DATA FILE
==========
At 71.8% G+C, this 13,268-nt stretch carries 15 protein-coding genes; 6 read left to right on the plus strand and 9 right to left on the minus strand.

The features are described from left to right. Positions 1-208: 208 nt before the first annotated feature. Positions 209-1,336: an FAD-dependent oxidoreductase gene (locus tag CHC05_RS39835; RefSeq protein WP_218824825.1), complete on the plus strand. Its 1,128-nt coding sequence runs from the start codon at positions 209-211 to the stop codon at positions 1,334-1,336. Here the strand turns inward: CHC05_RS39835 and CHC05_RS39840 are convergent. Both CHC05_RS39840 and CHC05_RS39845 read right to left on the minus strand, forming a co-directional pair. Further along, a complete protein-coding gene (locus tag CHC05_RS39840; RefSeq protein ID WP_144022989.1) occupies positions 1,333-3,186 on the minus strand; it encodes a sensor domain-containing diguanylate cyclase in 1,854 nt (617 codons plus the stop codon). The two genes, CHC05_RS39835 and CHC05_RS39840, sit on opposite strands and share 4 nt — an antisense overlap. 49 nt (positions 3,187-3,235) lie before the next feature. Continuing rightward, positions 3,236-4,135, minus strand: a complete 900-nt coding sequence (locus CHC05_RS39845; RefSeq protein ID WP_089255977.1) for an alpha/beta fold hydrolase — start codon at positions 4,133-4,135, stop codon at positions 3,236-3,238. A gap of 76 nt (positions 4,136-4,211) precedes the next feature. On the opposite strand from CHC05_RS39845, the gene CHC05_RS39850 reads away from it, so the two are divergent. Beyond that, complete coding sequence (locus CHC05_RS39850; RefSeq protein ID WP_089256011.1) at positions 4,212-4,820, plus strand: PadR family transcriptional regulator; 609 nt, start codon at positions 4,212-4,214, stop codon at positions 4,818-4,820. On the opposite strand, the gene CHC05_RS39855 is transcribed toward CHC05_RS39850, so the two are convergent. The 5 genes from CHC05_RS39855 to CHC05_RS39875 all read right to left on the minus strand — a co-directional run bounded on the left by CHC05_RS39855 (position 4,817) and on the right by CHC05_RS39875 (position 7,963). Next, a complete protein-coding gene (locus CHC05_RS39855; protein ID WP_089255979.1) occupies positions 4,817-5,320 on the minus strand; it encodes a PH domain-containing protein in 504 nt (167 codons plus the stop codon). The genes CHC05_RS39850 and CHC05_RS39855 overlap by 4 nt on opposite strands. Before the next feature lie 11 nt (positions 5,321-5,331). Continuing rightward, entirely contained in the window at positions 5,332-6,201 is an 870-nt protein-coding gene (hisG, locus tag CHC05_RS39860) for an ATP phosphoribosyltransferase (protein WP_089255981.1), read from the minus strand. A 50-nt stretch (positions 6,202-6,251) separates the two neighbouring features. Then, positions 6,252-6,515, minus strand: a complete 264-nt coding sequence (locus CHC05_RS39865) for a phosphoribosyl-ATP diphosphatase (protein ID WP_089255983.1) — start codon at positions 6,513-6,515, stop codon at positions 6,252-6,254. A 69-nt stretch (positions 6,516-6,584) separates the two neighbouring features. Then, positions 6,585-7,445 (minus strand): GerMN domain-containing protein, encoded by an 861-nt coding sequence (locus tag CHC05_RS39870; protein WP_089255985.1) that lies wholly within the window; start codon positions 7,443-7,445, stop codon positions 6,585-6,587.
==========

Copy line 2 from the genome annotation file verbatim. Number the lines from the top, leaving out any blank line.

The features are described from left to right. Positions 1-208: 208 nt before the first annotated feature. Positions 209-1,336: an FAD-dependent oxidoreductase gene (locus tag CHC05_RS39835; RefSeq protein WP_218824825.1), complete on the plus strand. Its 1,128-nt coding sequence runs from the start codon at positions 209-211 to the stop codon at positions 1,334-1,336. Here the strand turns inward: CHC05_RS39835 and CHC05_RS39840 are convergent. Both CHC05_RS39840 and CHC05_RS39845 read right to left on the minus strand, forming a co-directional pair. Further along, a complete protein-coding gene (locus tag CHC05_RS39840; RefSeq protein ID WP_144022989.1) occupies positions 1,333-3,186 on the minus strand; it encodes a sensor domain-containing diguanylate cyclase in 1,854 nt (617 codons plus the stop codon). The two genes, CHC05_RS39835 and CHC05_RS39840, sit on opposite strands and share 4 nt — an antisense overlap. 49 nt (positions 3,187-3,235) lie before the next feature. Continuing rightward, positions 3,236-4,135, minus strand: a complete 900-nt coding sequence (locus CHC05_RS39845; RefSeq protein ID WP_089255977.1) for an alpha/beta fold hydrolase — start codon at positions 4,133-4,135, stop codon at positions 3,236-3,238. A gap of 76 nt (positions 4,136-4,211) precedes the next feature. On the opposite strand from CHC05_RS39845, the gene CHC05_RS39850 reads away from it, so the two are divergent. Beyond that, complete coding sequence (locus CHC05_RS39850; RefSeq protein ID WP_089256011.1) at positions 4,212-4,820, plus strand: PadR family transcriptional regulator; 609 nt, start codon at positions 4,212-4,214, stop codon at positions 4,818-4,820. On the opposite strand, the gene CHC05_RS39855 is transcribed toward CHC05_RS39850, so the two are convergent. The 5 genes from CHC05_RS39855 to CHC05_RS39875 all read right to left on the minus strand — a co-directional run bounded on the left by CHC05_RS39855 (position 4,817) and on the right by CHC05_RS39875 (position 7,963). Next, a complete protein-coding gene (locus CHC05_RS39855; protein ID WP_089255979.1) occupies positions 4,817-5,320 on the minus strand; it encodes a PH domain-containing protein in 504 nt (167 codons plus the stop codon). The genes CHC05_RS39850 and CHC05_RS39855 overlap by 4 nt on opposite strands. Before the next feature lie 11 nt (positions 5,321-5,331). Continuing rightward, entirely contained in the window at positions 5,332-6,201 is an 870-nt protein-coding gene (hisG, locus tag CHC05_RS39860) for an ATP phosphoribosyltransferase (protein WP_089255981.1), read from the minus strand. A 50-nt stretch (positions 6,202-6,251) separates the two neighbouring features. Then, positions 6,252-6,515, minus strand: a complete 264-nt coding sequence (locus CHC05_RS39865) for a phosphoribosyl-ATP diphosphatase (protein ID WP_089255983.1) — start codon at positions 6,513-6,515, stop codon at positions 6,252-6,254. A 69-nt stretch (positions 6,516-6,584) separates the two neighbouring features. Then, positions 6,585-7,445 (minus strand): GerMN domain-containing protein, encoded by an 861-nt coding sequence (locus tag CHC05_RS39870; protein WP_089255985.1) that lies wholly within the window; start codon positions 7,443-7,445, stop codon positions 6,585-6,587.